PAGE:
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The coronavirus pandemic diaries

For all of us suddenly, abruptly, life is a cascade of emotions and observations, a search for any fragment of stability and routine, our only constant uncertainty. There is no template to follow. There is so much to say and yet so little.

To stay at home is to wait, to watch passively “breaking news,” realizing that there was a beginning to this virus; however, in this moment, there seems to be no end.

I vaguely recall when Trump was in Davos, Switzerland. It was late January. He was asked about something exotic, far away, emerging in China. “We have it totally under control,” he said. “It’s one person coming in from China. We have it under control.”

That was then and this is now, and the dissonance between the continued happy talk coming from the White House and the reality of this conflagration, called a pandemic.

Last week he was a “War President.” The enemy is invisible but a thing we will vanquish. And then, only days later, Trump sat on a bench in the Rose Garden, giving an interview to Fox News, wherein he spun a fantasy, a fairy tale: on Easter Sunday the country will be open for business. Churches across America will be filled with parishioners, sitting shoulder to shoulder, a padre in the pulpit, and it will be a beautiful thing. And those same folks will show up at work the next day and America’s economy, very quickly, stronger than ever, will be back. It will be tremendous.

But wait. Isn’t it true that those who, in that moment, are sitting in the pews, though asymptomatic, just might be infected by this debilitating virus? To send America back to work, well, wouldn’t you have to test everyone first and isolate those who tested positive? Otherwise, wouldn’t the consequences of such a delusion be that new epicenters would result and hospitals overwhelmed? And wouldn’t our already fragile, staggering health services be leveled?

And it’s not the president who is asked to leave the Rose Garden and go to the front line; rather, it’s those health workers who define courageous. It’s they who don what gear is available — recycled, jury-rigged, hand-stitched — and knowing the risk and knowing the risk they step forward into grim wards and ICUs where people struggle for every breath and others, grievously, die alone. And yet, they are there, in this moment.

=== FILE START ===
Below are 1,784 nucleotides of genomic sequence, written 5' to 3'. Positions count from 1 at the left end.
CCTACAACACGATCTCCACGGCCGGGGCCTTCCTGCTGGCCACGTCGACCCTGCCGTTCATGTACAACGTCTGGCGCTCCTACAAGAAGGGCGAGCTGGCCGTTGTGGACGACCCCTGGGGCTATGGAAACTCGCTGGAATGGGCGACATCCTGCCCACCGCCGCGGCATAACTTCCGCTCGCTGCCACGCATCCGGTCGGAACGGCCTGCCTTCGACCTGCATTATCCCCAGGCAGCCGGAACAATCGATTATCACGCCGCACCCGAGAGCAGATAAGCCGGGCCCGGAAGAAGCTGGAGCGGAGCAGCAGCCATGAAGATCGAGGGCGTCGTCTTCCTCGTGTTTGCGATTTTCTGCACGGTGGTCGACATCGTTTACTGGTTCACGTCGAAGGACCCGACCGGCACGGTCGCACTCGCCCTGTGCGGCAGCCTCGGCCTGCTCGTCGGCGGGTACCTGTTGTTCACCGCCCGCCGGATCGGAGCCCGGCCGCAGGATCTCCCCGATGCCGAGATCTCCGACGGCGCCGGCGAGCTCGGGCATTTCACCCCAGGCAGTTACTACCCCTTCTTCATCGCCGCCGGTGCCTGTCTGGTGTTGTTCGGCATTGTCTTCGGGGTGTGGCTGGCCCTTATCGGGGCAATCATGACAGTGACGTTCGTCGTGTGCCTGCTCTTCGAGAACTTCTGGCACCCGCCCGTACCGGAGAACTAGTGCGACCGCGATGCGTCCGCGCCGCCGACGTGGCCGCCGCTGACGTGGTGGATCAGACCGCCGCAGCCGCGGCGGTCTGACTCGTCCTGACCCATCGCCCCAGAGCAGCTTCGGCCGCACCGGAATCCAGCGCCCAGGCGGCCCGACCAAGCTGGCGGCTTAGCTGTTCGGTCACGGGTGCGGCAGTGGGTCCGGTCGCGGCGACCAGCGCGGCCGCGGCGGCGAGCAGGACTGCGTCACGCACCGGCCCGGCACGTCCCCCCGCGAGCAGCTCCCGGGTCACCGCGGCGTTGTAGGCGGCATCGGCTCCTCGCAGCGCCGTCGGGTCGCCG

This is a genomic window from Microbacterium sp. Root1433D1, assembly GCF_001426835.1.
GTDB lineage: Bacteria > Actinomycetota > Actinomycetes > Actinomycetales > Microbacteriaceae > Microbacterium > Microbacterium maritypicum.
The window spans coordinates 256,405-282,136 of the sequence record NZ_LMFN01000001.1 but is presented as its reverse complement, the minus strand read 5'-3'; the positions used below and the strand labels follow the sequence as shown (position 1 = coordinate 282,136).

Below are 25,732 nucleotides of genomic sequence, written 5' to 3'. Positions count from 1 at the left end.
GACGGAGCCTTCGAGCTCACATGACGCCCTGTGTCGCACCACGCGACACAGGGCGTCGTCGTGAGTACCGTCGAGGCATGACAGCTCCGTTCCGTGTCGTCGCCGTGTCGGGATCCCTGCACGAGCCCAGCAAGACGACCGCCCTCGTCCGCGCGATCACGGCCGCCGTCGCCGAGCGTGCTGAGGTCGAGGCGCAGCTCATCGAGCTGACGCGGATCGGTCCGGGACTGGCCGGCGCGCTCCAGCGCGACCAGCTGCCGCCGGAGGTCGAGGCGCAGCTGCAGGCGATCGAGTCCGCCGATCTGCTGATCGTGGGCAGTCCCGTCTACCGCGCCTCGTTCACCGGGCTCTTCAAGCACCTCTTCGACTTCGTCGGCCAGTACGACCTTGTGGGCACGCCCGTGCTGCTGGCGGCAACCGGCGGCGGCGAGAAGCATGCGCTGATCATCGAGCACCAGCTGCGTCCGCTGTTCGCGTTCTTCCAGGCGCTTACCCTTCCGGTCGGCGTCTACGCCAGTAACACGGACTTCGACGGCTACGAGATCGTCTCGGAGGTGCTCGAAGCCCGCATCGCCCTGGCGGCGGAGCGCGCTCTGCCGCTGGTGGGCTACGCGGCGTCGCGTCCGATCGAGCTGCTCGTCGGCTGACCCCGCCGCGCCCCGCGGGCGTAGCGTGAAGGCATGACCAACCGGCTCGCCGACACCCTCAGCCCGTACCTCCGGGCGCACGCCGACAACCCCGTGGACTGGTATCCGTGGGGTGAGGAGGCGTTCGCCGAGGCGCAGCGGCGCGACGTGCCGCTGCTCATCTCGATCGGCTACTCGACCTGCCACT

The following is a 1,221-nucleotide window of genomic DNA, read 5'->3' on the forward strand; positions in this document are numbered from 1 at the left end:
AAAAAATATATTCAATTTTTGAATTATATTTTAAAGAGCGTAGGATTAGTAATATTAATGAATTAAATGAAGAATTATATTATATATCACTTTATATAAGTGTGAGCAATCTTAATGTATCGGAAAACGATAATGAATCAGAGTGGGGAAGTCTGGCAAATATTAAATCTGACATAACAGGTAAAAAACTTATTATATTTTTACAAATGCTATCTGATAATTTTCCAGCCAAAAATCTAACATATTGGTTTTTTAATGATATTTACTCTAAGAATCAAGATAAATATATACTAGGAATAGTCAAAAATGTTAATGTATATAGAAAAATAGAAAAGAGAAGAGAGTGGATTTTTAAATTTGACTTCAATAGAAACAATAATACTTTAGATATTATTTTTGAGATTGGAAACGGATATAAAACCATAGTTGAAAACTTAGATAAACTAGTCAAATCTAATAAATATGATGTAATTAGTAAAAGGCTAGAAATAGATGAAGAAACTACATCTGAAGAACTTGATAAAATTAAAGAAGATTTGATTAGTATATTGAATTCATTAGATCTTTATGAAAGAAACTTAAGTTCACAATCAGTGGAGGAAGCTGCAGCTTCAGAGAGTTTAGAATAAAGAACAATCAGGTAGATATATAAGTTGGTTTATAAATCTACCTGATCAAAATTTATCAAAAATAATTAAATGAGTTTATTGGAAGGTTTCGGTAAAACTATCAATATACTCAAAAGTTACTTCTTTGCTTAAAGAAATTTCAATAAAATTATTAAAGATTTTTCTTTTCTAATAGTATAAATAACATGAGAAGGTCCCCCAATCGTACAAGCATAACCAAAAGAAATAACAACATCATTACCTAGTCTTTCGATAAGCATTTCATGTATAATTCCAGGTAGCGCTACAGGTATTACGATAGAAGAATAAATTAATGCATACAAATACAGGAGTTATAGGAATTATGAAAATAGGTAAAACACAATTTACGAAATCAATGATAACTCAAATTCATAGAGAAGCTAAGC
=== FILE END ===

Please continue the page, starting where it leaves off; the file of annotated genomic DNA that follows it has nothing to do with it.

Isn’t this Easter proposal (“The cure is worse than the disease”) stunningly, jaw-droppingly irresponsible, deeply ignorant and potentially tragic? Or is this administration choosing first the economy and saying, in effect, that those who contract the disease (in church or at work) are — what? Collateral damage?

I mean, don’t we, as a nation, with a deep bench, have the extraordinary capacity to fight this crisis on two fronts simultaneously: leveling the virus curve using all means at our disposal (the Defense Production Act remained as of last week) while triaging the economy?

The thought occurred to me that those men and women who stand behind the church pulpits should stand down and simply say, “No, Mr. President, we’re not risking our congregations. This is not over until it’s over and until then, our doors are closed, and our parishioners are at home.”

This search for Easter as a marker is Trump’s desperate search for a unicorn. A magical moment. It’s almost Disneyesque. A wall, once again constructed between fantasy and reality. If only we could sprinkle fairy dust across our nation and thereby avoid what will, in the weeks to come, be a basketful of awful before we reach the other side.

Meanwhile we must embrace science and listen to the likes of Dr. Anthony Fauci, Director of NIAID, who stands behind Trump and Pence at the daily White House briefings, with, I’m assuming, clenched teeth, studying his shoes, waiting to tell his truth. And we wait.

Chris Honoré is an Ashland Tidings columnist.